This school is part of the Jefferson County R1 School District. It was opened in 1970 for grades seven and eight with a capacity of 800. It was named for the nearby Ken-Caryl Ranch.
The population in 1980 was 10,661. Bradford House ruins are all that remain of the town of Bradford, founded by Major Robert B. Bradford in the 1860s. The name Ken-Caryl was from the names Kent and Carroll, the sons of John C. Shaffer.
Built in 1976, it was originally the sales office for Ken-Caryl Ranch. Today it is the headquarters of activity for the Ken-Caryl Ranch Master Association and the Ken-Caryl Metropolitan District. Ken-Caryl Ranch consists of 9139 acres with almost 4000 acres additional in open space, which is owned by the master association. The Ranch House sits on a 17-acre park and houses the recreational and administrative staff.
A wood frame, 58 feet by 24 feet, Tudor Revival house. The building plan is a modified U-shape topped by an intersecting gable roof and faced with brick.
Named after Frank C. Kendrick, an irrigation specialist and railroad surveyor, who moved west from Ohio in 1872. The family owned acreage extending west from Old Kipling to Green Mountain, including 3 farms, 4 lakes, and 2 ponds.
Built in 1970. Was named for the Kendrick’s family. There were 4 lakes on the property.
Begins about one mile southwest of Conifer and runs in a generally southeast direction following Foxton Road from Highway 285 to the North Fork of the South Platte River three-quarters of a mile northeast of Foxton. Named for George O. Kennedy, an early settler who lived in the Hutchinson and Beaver Ranch YMCA Camp areas from 1860 to 1895.
A gulch beginning between Bergen Park and Hidden Valley and running southeast to join Bear Creak about a mile east of Kittredge. Kerr Gulch joins Swede Gulch about 1-1/2 miles northwest of Kittredge. Named after Sheriff Kerr, a Jefferson County Deputy.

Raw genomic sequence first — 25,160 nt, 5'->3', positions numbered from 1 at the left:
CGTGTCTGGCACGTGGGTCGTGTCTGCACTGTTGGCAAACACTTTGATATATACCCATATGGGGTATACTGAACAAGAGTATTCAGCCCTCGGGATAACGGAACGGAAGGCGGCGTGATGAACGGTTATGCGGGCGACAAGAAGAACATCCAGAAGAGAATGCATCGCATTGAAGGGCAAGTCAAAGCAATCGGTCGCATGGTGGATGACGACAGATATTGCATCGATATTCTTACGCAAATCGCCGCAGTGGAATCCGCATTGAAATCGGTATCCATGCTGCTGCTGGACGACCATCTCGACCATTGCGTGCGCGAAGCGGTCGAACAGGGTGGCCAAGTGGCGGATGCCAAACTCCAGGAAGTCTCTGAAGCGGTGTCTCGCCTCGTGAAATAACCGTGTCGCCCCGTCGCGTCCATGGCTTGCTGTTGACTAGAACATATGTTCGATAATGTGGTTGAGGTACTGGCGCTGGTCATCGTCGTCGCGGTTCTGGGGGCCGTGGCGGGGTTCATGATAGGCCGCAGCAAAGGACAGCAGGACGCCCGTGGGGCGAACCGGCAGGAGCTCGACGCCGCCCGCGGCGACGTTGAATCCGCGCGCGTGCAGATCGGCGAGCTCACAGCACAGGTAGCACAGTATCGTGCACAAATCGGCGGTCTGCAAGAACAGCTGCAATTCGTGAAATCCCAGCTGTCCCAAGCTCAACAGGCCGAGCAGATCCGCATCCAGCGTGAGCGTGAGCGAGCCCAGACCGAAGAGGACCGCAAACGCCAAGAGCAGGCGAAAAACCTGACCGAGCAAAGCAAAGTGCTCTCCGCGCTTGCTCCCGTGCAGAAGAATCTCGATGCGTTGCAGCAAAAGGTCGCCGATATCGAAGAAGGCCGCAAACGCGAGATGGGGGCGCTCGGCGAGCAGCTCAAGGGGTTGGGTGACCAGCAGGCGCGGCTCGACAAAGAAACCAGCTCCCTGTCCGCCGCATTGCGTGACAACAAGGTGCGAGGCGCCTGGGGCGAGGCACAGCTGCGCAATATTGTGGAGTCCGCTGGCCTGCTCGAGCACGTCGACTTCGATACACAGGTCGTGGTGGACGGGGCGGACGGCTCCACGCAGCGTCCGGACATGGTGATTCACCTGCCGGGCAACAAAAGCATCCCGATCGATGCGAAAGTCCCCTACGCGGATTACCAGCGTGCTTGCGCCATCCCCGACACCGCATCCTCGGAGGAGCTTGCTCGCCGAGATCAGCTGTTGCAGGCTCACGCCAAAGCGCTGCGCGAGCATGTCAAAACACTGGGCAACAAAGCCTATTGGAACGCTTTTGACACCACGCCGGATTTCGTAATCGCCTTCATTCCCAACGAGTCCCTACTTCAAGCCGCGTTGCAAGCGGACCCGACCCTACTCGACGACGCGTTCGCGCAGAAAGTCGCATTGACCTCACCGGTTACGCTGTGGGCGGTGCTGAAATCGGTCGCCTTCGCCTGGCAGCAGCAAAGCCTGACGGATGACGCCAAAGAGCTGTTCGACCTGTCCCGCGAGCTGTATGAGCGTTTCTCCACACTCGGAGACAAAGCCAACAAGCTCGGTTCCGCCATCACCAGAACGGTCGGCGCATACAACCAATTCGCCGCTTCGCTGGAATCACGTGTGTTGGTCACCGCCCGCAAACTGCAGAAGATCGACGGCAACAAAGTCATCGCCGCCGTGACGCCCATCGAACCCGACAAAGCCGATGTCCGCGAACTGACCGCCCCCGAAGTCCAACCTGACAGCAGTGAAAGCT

This Water District #7 reservoir was named for W.H. Ketner, a former area dairy farmer.
Built in 1877, this two-story brick house with eight rooms remained with the Kimball family for more than forty five years. Until 1977, it occupied two full lots. The original owner, George K. Kimball, first came to Colorado in 1860 for the mining and milling in Central City. He then moved to Golden to work as a passenger conductor and freight agent for the Colorado Central Railroad. Kimball eventually was Golden postmaster, Golden city clerk, and Jefferson County Commissioner. He also served on the board of the State Industrial School.
The Kimbrough Home, 5591 Carr Street, was built in 1907 by the Denver Shale Brick Company. George and Clara Bell (Swadley) Kimbrough inherited the brickyard property at Oberon and Carr Streets when Clara Bell’s father, George Swadley, died in 1906. Swadley also owned the property where the Kimbrough house was built. The date 1907 was inscribed on the front steps when the house was completed. The carriage house to the rear has been converted into a garage.
The call letters meant, “Key to the Inter-Mountain Network”. KIMN was the largest independent station in the Denver area. KIMN began broadcasting from the Albany Hotel. As the station expanded, it was moved to Edgewater. An exclusive service offered by KIMN was an Air- Alert during specific times of the day. During these times, Don Martin would fly over Denver directing traffic where there were accidents or traffic jams. KIMN was relocated and built in 1954. In the early 1980s KIMN was replaced by the Edgewater Market Place.